Extremist tourists: 250 jihadists reportedly return to UK
Around 250 British jihadists have returned to the UK after training and fighting in Syria, a senior Whitehall security official told the Sunday Times. Security services are monitoring the “extremist tourists”, fearing they might carry out attacks at home.
Ministers have been informed that more than 400 Britons went to Syria to engage in militant activities, and “Well over half of those who traveled out have come back,” the official told the Times.
Senior security officials say the number of “returnees” is now five times the previously reported figure, highlighting the growing threat of so–called ‘extremist tourists’ going to warzones and returning home hardened militants.
"For some, their jihad is done, others will help others travel to Syria, while others will raise funds for fighting," the Whitehall source said.
The security services are said to be closely monitoring the 250 returnees, who include several veteran hardliners who have fought in Afghanistan or Pakistan. Many others have participated in combat or received training in munitions or other skills applicable to terror operations, with some exhibiting a willingness to carry out attacks in the UK, security officials cited in the report said.
“There are a few hundred people going out there. They may be injured or killed, but our biggest worry is when they return they are radicalized, they may be militarized, they may have a network of people that train them to use weapons,” London police chief Sir Bernard Hogan-Howe told the paper.
When RT contacted the British Home Office, it responded with a pre-prepared statement from Immigration and Security Minister James Brokenshire.
In the statement, Brokenshire said there “up to 200 UK nationals” fighting in Syria “who may come in to contact with extremist groups that aspire to attack Western countries.”
He did not comment on Sunday’s report, however, only saying that the British government “is determined to detect, disrupt and where possible prosecute all terrorist threats, whether international or home-grown.”
“We know there is a risk of individuals returning to the UK after being radicalized, but they should be in no doubt that the police and intelligence agencies are working to identify and disrupt potential threats and protect national security. The police have the power to examine and detain individuals at the UK border to investigate any concerns of terrorism involvement.”
It is reported that many of the militants arrive in Syria via Turkey after joining one of the several British-organized aid caravans outwardly bringing humanitarian relief to Syrian refugees. The report says that once in the country, the UK jihadists may also be given special instructions on how to carry attacks back home. The report also warns that some of the UK citizens might even be training extremists from multiple countries about conditions in Britain.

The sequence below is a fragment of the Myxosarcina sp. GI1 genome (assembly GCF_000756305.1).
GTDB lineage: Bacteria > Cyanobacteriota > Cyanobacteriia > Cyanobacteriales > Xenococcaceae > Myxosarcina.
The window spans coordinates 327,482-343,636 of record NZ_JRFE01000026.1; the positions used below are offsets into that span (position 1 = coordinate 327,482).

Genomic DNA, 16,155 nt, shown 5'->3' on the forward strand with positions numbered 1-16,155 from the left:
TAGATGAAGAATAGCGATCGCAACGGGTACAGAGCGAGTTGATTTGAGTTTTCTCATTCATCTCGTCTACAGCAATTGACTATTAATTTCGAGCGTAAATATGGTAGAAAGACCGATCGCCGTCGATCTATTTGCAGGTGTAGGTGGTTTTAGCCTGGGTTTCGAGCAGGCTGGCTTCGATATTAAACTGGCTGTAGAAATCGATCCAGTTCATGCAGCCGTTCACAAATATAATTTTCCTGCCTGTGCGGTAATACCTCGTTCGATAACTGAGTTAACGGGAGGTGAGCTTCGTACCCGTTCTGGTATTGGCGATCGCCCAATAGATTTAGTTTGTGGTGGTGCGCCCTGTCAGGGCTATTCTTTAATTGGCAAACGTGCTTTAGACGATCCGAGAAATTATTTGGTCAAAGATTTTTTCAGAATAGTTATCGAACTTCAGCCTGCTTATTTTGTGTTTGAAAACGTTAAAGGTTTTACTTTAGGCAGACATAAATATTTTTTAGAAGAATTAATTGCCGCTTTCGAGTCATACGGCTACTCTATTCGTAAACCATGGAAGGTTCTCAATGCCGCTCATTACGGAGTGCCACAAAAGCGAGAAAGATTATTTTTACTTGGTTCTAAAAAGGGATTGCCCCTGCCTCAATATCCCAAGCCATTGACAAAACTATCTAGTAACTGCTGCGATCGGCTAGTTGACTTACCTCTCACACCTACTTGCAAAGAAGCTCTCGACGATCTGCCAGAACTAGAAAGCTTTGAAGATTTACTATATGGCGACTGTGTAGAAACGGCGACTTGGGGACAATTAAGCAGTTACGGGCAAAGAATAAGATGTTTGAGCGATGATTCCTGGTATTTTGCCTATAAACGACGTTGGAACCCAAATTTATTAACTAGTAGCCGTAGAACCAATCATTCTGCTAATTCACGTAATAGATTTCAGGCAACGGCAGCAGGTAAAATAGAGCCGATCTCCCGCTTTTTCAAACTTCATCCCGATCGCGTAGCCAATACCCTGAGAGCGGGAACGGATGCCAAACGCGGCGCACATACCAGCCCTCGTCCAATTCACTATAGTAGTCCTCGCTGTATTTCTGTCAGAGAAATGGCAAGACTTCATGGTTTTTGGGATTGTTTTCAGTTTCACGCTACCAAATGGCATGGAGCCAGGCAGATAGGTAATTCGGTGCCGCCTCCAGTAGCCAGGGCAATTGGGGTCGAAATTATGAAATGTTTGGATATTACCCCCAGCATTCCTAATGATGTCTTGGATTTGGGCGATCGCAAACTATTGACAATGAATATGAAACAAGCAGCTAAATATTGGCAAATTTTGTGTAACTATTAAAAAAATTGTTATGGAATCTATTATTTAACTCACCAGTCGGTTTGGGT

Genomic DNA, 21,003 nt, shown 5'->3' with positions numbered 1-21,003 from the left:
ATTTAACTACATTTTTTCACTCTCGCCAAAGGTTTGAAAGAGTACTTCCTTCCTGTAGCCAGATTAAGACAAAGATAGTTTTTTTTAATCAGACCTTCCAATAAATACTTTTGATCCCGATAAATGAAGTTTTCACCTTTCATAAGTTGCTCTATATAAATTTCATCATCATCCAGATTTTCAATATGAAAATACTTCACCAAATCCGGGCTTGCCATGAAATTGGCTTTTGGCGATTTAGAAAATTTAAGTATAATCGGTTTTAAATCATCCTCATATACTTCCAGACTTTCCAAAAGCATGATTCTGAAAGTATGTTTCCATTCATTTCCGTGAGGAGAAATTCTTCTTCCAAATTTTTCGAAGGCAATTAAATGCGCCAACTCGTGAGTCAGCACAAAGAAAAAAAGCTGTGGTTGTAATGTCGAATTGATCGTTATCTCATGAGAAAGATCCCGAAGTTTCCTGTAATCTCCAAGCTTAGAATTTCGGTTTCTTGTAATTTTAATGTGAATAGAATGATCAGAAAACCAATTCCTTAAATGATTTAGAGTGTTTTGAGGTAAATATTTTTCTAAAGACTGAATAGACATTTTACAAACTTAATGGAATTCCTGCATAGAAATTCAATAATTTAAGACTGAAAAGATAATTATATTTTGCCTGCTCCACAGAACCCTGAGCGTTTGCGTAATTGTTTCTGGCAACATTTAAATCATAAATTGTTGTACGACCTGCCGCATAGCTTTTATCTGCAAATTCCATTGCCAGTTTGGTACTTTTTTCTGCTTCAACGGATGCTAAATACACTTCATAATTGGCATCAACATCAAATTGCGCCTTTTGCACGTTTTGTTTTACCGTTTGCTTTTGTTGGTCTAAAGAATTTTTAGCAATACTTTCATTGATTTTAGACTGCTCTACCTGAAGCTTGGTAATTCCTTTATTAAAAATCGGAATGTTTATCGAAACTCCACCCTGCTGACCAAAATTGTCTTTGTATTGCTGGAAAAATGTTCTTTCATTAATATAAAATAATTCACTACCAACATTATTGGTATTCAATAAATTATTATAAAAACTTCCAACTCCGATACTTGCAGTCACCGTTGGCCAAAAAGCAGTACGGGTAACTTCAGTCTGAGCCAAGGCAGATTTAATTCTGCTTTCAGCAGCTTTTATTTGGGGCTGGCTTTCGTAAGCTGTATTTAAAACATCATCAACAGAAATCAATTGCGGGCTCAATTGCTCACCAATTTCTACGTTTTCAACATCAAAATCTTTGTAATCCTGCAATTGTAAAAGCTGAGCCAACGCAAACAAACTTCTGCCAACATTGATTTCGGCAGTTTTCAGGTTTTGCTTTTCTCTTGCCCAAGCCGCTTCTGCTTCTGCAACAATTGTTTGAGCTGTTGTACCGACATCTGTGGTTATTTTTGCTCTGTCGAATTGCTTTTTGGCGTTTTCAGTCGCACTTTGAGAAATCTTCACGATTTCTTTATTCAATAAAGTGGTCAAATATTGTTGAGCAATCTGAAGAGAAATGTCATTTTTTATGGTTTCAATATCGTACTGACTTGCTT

Reports of the returnees come after the details regarding the first suicide attack carried out by a British national in Syria were made available.
Abdul Waheed Majeed is believed to have driven an explosives-laden truck into a jail in Aleppo earlier this month, joining the 20 British citizens to have died fighting in the Syrian civil war.
Political commentator Mohammed Ansar told RT Majeed’s attack presented a real difficulty to security officials, as he “does not fit the profile of a young British jihadi who has gone to Syria to fight.”
“One of the most worrying aspects we’ve seen of late is that people who are out in Syria, fighters from Britain, have been calling others to come and join them, whether they are British Muslim women, to support them,” he said.
“And they are setting themselves up as being effectively warlords who are out there, who are gun touting, and are really no benefit and no blessing to the people, and are going to become increasingly radicalized, and often go out there with a martyrdom mentality and often talk of not returning to this country.”
MI5 director-general Andrew Parker told parliament last year that the Syrian conflict has become a magnet for British nationals looking to engage in jihad, many of whom come into contact with Al-Qaeda-linked groups.
MI5 and police reportedly thwarted an alleged terrorist plot by extremist tourists operating on British soil last autumn. The terror cell was allegedly playing a mass shooting and bombing similar to the 2008 Mumbai 2008 attack, which resulted in 168 deaths and over 300 wounded.
Overall, around 2,000 European citizens are currently believed to be fighting in Syria. In January, the Wall Street Journal reported that intelligence agents from several European countries, including the UK, Germany, France and Spain, first traveled to Damascus last summer to speak with Syrian officials on how to work together to tackle the European jihadist threat.
The agents reportedly sought to share information on at least 1,200 European jihadists who traveled to Syria to help topple the government.